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A J tube is smaller in diameter than a G tube (and makes it easier to clog). They look essentially the same though. Also, since the J tube is placed in the jejunum, it bypasses the upper GI tract. I don't think you can check placement of it with an air bolus. I have seen a pt. with a G tube, J tube, and D tube all with JP drains (not used for feedings due to dead gut).
A PEG tube is a percutaneous endoscopic gastrostomy tube, placed in the stomach as Marie_LPN mentioned. It is therefore done by scope and is minimally invasive.
no, you cannot confirm placement w/a j-tube.
with a g-tube, however, if you think about its anatomy, you could see how easily it could become dislodged or migrate.
with a tube in the jejunum (the largest part of the sm intestines), just by virtue of its width and length, it can't become dislodged, and the only place to migrate is further into the jejunum...or back into the duodenum.
much lower risks involved.
confirming placement would be much less of a concern.
I know the difference as far as location, but does one look different than the other? Can placement be checked by air bolus for both of these?
Also, what is a peg tube? And what part of the GI tract is it inserted?
G tubes and Peg tubes are inserted through the abdominal wall into the stomach-different methods of insertion.
PEG refers to percutaneous endoscopic gastrostomy and G tube refers to direct gastrostomy tube placement. PEGs are placed by a couple of different methods-via fluoroscope or endoscopic assist-G tubes in through an incision in the abdominal wall... The tubes remain in place because a balloon on the inner end is inflated and nursing can change them. Our protocol in LTC calls for confirming placement of G tubes prior to instilling feeds or meds through visualization of gastric contents or auscultation of air bolus.
J tubes (jejunostomy) are surgically placed directly into the jejunum and sutured into place-our protocol calls for less frequent placement conformation-I think only daily prior to handing feeding (we have not had a j tube for a few years) The type of tube and method of insertion depends on the doc and the patient's diagnosis.In LTC families frequently do not understand the ramifications of a tube-"What do you mean,daddy can't have ice cream? or "What do you mean,momma is aspirating-I thought the tube would stop that?" TF is not recommended for Alzheimer's and other dementia patients-it just prolongs death..Hope this helps...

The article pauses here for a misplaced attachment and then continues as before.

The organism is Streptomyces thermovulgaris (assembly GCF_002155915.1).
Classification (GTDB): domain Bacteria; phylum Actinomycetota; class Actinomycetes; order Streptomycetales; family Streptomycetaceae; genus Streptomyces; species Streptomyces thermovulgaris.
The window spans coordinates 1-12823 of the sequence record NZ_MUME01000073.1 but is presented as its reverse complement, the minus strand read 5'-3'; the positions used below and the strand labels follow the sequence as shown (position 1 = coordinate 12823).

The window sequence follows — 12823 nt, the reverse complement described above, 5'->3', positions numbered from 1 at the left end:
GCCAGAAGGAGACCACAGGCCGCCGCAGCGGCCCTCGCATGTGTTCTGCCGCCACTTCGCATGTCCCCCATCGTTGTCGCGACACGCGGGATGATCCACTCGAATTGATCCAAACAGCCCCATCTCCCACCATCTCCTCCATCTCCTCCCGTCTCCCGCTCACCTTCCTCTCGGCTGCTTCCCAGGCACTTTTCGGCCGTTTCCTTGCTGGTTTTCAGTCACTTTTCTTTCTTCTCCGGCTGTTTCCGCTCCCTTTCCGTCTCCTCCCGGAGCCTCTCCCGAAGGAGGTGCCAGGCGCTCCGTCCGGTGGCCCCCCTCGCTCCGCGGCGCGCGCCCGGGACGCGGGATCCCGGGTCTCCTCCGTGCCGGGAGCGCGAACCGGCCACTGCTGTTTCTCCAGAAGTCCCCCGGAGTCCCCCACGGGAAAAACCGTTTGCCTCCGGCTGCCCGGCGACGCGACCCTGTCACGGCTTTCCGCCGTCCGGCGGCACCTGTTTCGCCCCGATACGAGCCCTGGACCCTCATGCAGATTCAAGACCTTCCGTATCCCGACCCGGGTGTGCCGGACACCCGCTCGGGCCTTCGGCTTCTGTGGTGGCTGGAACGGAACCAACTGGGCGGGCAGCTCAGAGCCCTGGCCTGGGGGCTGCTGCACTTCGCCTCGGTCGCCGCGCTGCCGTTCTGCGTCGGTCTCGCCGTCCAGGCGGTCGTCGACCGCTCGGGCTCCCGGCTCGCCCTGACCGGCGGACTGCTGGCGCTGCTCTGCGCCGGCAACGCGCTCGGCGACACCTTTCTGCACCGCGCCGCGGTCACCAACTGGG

See reply of ktwlpn. N/G tube is typically used to keep stomach empty and is usually set to suction. It is used on a short term basis and not usually for nourishment. G-tubes and PEGS are placed in the stomach through endoscopic or radiologic methods and are designed for long-term use.
So if somone pulls out their G-tube.......what should the nurse do?
And a peg tube and J-tube, if pulled out, can not be reinserted by the nurse, correct? But a G-tube can?
yes, a g-tube can be replaced at the bedside (w/md order)
a peg and j-tube, cannot.
if a pt pulls out their g-tube, immediately stick a large (18, 20+) foley in the stoma.
these stomas close up very quickly.
once you get the gtube, you can remove the foley and insert tube.
if you do not have access to gtube, keep foley in until gtube obtained.
you do not want the pt to return to the o.r. for another gastrostomy.
When inserting a foley cath, how far in do you go....and how do you know when to stop? Seem like it could coil without the nurse realizing it. Is there resistance?
And sorry to sound so dumb, but I realize that the g-tube is kept in place by the baloon; should the nurse inflate the foley when it is in the stoma? How many cc?
insert the foley 2-3 inches.
cut off desired length of other end of catheter.
check placement as you would w/g-tube.
balloon only needs 5-6cc .
keep in mind, some nurses don't even inflate balloon, but continual monitoring is indicated.
also, this is a very temporary measure and should not be replaced for the g-tube.
the main purpose of inserting the catheter, is to keep stoma open.
a foley catheter, breaks down very quickly in the stomach.